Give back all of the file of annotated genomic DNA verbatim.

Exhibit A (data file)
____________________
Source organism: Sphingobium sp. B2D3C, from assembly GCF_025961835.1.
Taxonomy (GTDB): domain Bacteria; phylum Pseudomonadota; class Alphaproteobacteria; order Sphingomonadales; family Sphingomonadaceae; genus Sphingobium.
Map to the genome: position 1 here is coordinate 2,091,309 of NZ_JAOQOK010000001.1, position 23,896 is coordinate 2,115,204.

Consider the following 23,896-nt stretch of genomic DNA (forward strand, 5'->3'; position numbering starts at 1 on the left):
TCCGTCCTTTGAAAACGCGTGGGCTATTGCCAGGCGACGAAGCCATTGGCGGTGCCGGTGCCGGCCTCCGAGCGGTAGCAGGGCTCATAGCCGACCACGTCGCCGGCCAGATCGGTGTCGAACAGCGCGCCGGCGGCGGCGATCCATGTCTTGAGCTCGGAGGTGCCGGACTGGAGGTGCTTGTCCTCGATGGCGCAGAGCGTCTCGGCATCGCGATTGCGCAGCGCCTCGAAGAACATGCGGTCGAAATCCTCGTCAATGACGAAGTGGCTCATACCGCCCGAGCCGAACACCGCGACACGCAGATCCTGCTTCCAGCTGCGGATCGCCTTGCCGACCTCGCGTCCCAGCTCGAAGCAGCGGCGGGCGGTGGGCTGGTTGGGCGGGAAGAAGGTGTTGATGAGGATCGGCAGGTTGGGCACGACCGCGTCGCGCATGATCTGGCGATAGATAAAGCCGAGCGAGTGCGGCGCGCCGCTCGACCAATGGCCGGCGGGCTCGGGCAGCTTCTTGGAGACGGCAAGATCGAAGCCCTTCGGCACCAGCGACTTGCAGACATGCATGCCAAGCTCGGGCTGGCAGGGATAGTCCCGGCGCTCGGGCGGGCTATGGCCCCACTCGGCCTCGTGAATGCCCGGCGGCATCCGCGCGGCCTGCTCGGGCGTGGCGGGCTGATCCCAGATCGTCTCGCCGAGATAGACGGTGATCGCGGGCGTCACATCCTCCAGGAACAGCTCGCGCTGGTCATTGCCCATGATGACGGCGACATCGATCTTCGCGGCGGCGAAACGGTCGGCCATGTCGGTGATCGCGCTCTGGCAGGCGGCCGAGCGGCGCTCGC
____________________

Source organism: Sphingobium sp. B2D3C, from assembly GCF_025961835.1.
Taxonomy (GTDB): domain Bacteria; phylum Pseudomonadota; class Alphaproteobacteria; order Sphingomonadales; family Sphingomonadaceae; genus Sphingobium.
Map to the genome: position 1 here is coordinate 2,091,309 of NZ_JAOQOK010000001.1, position 23,896 is coordinate 2,115,204.

Consider the following 23,896-nt stretch of genomic DNA (forward strand, 5'->3'; position numbering starts at 1 on the left):
TCCGTCCTTTGAAAACGCGTGGGCTATTGCCAGGCGACGAAGCCATTGGCGGTGCCGGTGCCGGCCTCCGAGCGGTAGCAGGGCTCATAGCCGACCACGTCGCCGGCCAGATCGGTGTCGAACAGCGCGCCGGCGGCGGCGATCCATGTCTTGAGCTCGGAGGTGCCGGACTGGAGGTGCTTGTCCTCGATGGCGCAGAGCGTCTCGGCATCGCGATTGCGCAGCGCCTCGAAGAACATGCGGTCGAAATCCTCGTCAATGACGAAGTGGCTCATACCGCCCGAGCCGAACACCGCGACACGCAGATCCTGCTTCCAGCTGCGGATCGCCTTGCCGACCTCGCGTCCCAGCTCGAAGCAGCGGCGGGCGGTGGGCTGGTTGGGCGGGAAGAAGGTGTTGATGAGGATCGGCAGGTTGGGCACGACCGCGTCGCGCATGATCTGGCGATAGATAAAGCCGAGCGAGTGCGGCGCGCCGCTCGACCAATGGCCGGCGGGCTCGGGCAGCTTCTTGGAGACGGCAAGATCGAAGCCCTTCGGCACCAGCGACTTGCAGACATGCATGCCAAGCTCGGGCTGGCAGGGATAGTCCCGGCGCTCGGGCGGGCTATGGCCCCACTCGGCCTCGTGAATGCCCGGCGGCATCCGCGCGGCCTGCTCGGGCGTGGCGGGCTGATCCCAGATCGTCTCGCCGAGATAGACGGTGATCGCGGGCGTCACATCCTCCAGGAACAGCTCGCGCTGGTCATTGCCCATGATGACGGCGACATCGATCTTCGCGGCGGCGAAACGGTCGGCCATGTCGGTGATCGCGCTCTGGCAGGCGGCCGAGCGGCGCTCGC